And yet, I so often hear these people describe themselves as ‘failures’ at school. When I’ve asked my apprentices what they mean by this, they invariably give an answer along the lines of, “I wasn’t academic. So I’d sometimes get into trouble. I was just good with my hands. So I didn’t leave with many qualifications.” These conversations have made a deep impression on me, given my classroom background, and I soon came to realise that such narratives contained several PhDs’ worth of research questions.

How can someone spend over a decade in formal education, yet leave barely able to read or multiply? What do we actually mean by the word ‘academic’? Are teachers and students even talking about the same thing? Above all, to what extent is practical knowledge – that ‘being good with one’s hands’ – different from abstract, conceptual and propositional knowledge? Is there enough room for this approach to making sense of the world within the field of academic knowledge?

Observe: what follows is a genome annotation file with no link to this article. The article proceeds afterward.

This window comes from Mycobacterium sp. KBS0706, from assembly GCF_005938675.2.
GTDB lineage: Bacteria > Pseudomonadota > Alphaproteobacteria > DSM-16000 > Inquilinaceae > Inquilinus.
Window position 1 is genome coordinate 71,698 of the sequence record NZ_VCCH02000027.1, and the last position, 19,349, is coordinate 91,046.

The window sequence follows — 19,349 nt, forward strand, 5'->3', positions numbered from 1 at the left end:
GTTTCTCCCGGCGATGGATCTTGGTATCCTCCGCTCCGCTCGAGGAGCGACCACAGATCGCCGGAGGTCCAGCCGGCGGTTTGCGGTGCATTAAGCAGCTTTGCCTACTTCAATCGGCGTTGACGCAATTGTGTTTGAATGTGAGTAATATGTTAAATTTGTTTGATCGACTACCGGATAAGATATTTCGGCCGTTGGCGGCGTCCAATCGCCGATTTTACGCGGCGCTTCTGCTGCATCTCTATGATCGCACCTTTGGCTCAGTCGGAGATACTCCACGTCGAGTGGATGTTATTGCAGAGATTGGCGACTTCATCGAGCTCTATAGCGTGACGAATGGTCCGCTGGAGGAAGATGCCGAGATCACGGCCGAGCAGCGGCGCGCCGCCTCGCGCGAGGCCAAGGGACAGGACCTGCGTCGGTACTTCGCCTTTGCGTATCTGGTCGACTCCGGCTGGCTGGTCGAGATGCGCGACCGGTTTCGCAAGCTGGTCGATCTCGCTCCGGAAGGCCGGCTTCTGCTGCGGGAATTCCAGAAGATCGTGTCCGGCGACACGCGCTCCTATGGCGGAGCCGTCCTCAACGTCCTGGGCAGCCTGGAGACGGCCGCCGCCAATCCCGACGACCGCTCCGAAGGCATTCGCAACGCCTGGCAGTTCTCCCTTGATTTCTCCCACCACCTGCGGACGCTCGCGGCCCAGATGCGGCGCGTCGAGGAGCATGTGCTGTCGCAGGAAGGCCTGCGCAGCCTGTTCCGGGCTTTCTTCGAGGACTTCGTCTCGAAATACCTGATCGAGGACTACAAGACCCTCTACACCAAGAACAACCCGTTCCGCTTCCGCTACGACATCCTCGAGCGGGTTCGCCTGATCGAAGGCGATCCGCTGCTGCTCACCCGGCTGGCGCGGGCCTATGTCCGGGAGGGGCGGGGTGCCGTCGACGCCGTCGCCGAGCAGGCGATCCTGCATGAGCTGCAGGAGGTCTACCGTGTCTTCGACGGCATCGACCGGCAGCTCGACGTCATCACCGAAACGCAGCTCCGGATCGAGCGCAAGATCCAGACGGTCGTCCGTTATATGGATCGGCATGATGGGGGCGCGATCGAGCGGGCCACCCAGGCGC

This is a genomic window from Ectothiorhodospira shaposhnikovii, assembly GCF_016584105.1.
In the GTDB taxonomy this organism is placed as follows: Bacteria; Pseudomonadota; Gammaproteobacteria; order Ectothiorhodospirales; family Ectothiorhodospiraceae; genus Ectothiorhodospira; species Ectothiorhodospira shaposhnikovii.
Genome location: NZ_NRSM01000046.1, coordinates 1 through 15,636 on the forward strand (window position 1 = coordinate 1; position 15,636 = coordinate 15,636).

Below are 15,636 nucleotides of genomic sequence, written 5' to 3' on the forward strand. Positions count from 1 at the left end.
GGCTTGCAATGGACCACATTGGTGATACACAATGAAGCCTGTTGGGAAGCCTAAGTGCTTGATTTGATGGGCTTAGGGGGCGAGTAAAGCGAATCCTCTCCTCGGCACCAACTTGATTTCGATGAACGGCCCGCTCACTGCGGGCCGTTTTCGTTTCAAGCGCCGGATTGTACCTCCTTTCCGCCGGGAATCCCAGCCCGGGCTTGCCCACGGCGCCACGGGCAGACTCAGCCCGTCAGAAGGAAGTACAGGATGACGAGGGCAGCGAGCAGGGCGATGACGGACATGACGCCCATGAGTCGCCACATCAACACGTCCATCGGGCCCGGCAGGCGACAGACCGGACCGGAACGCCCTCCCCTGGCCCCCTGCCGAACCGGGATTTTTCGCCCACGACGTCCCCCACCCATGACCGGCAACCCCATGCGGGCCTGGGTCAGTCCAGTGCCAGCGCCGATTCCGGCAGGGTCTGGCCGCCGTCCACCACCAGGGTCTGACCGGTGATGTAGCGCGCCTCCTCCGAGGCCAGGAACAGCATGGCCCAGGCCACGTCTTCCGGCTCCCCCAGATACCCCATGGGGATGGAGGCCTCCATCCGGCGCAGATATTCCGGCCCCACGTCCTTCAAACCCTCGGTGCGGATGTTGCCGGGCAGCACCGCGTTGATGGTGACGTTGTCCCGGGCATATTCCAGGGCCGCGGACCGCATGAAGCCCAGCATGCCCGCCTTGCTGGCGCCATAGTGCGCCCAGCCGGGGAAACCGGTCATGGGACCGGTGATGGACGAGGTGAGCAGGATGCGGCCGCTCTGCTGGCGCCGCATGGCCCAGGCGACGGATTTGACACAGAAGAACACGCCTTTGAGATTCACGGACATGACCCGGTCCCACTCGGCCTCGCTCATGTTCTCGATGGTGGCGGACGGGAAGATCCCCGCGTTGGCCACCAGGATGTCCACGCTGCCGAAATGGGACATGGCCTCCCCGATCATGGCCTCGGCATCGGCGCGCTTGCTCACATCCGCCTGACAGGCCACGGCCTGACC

Read the full article on TeachWire, or watch the Education Forum debate that inspired it below…

The speed with which children were abandoned shows how little we value education, argues Education Forum organiser Gareth Sturdy in Spiked…